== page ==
This study grew out of a thesis submitted in 1948 for the degre Ph.D. in the University of London, and my first thanks are due to that institution which, by awarding me the Derby Postgraduate Studentship, enabled me to undertake the necessary research. Since those days, however, the book has undergone many changes: it has twice been completely rewritten, gaining (I fear) in length and (I hope) in depth. Much of this revision was done in response to the criticisms of Professor J. E. Neale under whose guidance I took my first steps in historical enquiry; my debt to him is very great. I wish also to record my profound gratitude to my parents who read both typescript and proofs and were ever ready with a comforting mixture of criticism and encouragement; to my friend, Mr E. L. C. Mullins, who likewise spared time from his own heavy commitments to read the book in an earlier guise; to Professor S. T. Bindoff whose vast knowledge is always so readily available to all who are prepared to impose on his kindness; to Mr J. Hurstfield with whom I have of read discussed the court of wards; and to many others at the Institute of Historical Research, my seniors and contemporaries, who suffered so patiently the frequent intrusion of Thomas Cromwell into the conversation. As one who attended that institution in the years 1946 and 1947, I should like to mention my particular debt to Professor V. H. Galbraith. To the Secretary and Staff of the Cambridge University Press I owe thanks for their expert assistance and kindly tolerance. The faults of this book are mine; such virtues as it may have owe a great deal to these others.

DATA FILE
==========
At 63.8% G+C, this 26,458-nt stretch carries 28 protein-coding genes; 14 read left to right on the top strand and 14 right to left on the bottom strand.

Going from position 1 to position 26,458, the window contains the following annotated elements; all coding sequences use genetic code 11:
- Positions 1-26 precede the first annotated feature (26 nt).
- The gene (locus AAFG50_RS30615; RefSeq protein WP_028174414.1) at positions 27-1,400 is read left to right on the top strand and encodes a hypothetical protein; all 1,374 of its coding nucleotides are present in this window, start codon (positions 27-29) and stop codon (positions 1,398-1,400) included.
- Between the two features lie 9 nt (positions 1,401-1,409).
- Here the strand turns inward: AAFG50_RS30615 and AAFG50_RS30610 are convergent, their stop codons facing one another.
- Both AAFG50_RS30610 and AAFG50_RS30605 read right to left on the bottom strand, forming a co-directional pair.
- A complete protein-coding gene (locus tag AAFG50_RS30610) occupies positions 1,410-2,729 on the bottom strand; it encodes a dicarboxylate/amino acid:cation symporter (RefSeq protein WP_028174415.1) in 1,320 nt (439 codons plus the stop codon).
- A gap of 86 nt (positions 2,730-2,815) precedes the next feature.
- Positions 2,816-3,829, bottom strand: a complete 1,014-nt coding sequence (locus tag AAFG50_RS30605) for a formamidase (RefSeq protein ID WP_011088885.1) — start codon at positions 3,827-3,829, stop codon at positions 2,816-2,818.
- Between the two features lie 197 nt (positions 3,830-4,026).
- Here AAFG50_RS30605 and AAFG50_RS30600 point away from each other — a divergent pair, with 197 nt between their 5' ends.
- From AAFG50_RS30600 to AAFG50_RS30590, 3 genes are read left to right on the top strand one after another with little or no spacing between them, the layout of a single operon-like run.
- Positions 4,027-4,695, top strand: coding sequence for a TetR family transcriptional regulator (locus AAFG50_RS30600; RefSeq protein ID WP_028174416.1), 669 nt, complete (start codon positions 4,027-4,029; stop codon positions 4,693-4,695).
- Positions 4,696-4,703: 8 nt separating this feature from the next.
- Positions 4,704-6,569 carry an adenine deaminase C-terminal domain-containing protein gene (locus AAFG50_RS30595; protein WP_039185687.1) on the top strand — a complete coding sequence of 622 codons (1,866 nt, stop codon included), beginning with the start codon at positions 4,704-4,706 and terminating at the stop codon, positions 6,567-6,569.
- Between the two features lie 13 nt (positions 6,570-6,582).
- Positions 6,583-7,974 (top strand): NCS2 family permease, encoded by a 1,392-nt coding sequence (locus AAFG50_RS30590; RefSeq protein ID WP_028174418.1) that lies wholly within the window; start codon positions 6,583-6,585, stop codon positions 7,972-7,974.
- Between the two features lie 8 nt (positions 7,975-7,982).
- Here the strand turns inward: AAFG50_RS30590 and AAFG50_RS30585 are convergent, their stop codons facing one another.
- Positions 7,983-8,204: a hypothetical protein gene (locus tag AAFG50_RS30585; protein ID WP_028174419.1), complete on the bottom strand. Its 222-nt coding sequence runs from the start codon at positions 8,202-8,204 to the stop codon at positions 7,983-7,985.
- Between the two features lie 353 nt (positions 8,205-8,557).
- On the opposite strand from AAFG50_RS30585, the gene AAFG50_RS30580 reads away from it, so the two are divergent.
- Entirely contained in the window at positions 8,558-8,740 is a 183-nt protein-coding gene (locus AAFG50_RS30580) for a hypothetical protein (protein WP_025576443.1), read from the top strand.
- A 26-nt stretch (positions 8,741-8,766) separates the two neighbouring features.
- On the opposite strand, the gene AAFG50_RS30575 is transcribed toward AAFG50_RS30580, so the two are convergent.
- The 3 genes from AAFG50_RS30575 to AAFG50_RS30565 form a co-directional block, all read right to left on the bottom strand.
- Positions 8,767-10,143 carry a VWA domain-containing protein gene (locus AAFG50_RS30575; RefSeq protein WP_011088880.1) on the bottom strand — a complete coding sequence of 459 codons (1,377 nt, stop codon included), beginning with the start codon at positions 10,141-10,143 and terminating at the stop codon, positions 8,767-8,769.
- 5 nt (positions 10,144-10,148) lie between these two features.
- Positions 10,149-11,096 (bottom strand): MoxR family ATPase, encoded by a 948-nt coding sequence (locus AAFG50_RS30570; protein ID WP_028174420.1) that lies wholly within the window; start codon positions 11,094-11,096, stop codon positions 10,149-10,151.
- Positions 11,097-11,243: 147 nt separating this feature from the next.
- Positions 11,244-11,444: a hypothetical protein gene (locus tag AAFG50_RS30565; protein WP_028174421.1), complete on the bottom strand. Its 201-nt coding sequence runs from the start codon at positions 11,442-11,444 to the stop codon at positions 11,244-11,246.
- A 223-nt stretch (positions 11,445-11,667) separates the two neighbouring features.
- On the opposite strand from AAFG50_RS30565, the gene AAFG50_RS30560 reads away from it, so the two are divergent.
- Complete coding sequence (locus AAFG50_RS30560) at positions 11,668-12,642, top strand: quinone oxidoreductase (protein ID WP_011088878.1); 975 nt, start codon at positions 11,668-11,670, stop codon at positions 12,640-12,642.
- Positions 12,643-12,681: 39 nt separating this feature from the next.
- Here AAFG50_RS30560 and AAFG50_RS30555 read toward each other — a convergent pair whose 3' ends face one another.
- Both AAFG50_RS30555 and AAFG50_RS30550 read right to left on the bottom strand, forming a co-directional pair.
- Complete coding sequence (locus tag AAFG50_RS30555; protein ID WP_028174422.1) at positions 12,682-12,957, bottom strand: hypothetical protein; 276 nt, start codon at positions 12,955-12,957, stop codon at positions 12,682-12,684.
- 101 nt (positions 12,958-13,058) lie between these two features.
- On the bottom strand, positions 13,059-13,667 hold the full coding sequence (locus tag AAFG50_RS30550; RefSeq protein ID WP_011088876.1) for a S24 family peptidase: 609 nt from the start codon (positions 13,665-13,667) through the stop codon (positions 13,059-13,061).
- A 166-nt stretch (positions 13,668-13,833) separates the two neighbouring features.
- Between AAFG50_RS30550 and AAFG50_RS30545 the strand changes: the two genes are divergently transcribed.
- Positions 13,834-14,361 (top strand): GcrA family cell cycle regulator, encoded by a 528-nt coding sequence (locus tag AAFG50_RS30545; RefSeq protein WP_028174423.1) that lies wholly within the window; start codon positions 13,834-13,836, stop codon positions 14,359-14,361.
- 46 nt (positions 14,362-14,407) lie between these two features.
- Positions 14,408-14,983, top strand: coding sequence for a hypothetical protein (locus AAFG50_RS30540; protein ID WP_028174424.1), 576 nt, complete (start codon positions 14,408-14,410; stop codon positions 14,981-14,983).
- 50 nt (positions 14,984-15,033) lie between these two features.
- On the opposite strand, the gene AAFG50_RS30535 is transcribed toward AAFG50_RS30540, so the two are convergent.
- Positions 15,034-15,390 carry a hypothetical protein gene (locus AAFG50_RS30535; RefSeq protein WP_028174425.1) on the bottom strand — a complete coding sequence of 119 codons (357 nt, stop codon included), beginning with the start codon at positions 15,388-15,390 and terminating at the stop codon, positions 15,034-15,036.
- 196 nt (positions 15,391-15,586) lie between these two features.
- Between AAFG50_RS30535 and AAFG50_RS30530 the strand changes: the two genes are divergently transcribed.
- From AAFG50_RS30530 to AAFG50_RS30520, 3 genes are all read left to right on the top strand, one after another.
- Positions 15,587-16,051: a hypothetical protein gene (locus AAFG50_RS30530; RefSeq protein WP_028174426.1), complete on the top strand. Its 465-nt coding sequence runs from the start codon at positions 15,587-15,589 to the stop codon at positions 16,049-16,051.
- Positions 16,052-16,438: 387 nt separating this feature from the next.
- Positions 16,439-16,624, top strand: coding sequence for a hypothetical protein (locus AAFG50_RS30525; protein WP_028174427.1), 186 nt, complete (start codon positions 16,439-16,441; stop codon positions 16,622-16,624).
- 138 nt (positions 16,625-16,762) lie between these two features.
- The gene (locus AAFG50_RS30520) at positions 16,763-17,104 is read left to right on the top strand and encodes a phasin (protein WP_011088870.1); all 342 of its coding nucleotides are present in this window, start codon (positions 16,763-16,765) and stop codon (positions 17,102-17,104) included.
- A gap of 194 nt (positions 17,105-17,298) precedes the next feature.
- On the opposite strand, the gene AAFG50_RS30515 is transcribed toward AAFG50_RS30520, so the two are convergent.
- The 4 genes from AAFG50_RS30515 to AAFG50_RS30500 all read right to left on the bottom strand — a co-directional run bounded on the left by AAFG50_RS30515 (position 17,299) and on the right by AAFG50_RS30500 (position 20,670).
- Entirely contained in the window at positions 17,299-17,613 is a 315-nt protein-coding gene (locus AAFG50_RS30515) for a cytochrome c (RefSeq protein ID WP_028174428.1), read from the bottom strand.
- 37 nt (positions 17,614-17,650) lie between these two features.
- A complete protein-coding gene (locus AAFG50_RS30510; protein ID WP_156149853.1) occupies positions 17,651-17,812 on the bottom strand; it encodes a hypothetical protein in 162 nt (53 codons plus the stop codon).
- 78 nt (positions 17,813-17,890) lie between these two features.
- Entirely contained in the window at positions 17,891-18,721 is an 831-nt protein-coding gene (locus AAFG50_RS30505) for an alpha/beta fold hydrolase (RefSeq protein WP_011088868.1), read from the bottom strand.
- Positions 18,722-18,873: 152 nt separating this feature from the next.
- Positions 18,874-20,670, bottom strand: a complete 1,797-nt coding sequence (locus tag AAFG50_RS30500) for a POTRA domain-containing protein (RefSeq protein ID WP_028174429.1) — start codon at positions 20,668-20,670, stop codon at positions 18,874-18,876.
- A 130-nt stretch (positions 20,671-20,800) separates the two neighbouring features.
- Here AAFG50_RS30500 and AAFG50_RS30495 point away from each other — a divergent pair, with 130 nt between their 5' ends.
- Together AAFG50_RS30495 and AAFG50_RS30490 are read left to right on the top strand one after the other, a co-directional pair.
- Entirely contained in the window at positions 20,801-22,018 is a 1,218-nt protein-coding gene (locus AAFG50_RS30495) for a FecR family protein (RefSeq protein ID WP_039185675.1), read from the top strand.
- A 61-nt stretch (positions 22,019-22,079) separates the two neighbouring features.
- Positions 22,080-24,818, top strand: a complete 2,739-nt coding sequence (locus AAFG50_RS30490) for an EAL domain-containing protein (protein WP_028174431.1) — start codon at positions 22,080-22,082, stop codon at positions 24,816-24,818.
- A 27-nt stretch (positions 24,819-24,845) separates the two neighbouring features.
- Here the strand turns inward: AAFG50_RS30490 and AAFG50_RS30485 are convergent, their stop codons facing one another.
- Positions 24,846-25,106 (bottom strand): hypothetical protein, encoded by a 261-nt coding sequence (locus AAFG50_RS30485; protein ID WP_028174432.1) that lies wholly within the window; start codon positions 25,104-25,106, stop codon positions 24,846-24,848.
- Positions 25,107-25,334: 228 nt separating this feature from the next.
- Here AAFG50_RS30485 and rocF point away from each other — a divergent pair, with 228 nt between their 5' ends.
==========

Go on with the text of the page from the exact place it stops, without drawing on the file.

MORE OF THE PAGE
CAMBRIDGE January 1953